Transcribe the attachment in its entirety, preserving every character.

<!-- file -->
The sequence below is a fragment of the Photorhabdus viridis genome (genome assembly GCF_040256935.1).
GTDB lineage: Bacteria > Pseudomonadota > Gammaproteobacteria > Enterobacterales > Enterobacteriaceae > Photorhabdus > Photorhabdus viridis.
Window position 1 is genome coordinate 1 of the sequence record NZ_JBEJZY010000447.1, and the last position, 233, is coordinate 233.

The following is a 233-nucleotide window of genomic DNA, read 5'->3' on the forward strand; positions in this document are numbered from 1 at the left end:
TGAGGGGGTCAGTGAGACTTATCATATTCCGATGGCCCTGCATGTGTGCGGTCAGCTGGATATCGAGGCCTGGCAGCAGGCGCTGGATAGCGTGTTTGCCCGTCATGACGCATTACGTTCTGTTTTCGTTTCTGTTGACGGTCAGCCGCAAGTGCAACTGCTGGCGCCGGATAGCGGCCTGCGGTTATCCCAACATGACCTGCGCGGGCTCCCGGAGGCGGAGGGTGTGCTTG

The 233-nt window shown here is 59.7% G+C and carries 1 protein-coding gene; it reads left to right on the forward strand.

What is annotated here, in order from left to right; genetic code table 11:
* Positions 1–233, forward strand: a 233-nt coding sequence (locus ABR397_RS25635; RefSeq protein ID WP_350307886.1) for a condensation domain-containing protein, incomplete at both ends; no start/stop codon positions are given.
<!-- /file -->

The sequence below is a fragment of the Photorhabdus viridis genome (genome assembly GCF_040256935.1).
GTDB lineage: Bacteria > Pseudomonadota > Gammaproteobacteria > Enterobacterales > Enterobacteriaceae > Photorhabdus > Photorhabdus viridis.
Window position 1 is genome coordinate 1 of the sequence record NZ_JBEJZY010000447.1, and the last position, 233, is coordinate 233.

The following is a 233-nucleotide window of genomic DNA, read 5'->3' on the forward strand; positions in this document are numbered from 1 at the left end:
TGAGGGGGTCAGTGAGACTTATCATATTCCGATGGCCCTGCATGTGTGCGGTCAGCTGGATATCGAGGCCTGGCAGCAGGCGCTGGATAGCGTGTTTGCCCGTCATGACGCATTACGTTCTGTTTTCGTTTCTGTTGACGGTCAGCCGCAAGTGCAACTGCTGGCGCCGGATAGCGGCCTGCGGTTATCCCAACATGACCTGCGCGGGCTCCCGGAGGCGGAGGGTGTGCTTG

The 233-nt window shown here is 59.7% G+C and carries 1 protein-coding gene; it reads left to right on the forward strand.

What is annotated here, in order from left to right; genetic code table 11:
* Positions 1–233, forward strand: a 233-nt coding sequence (locus ABR397_RS25635; RefSeq protein ID WP_350307886.1) for a condensation domain-containing protein, incomplete at both ends; no start/stop codon positions are given.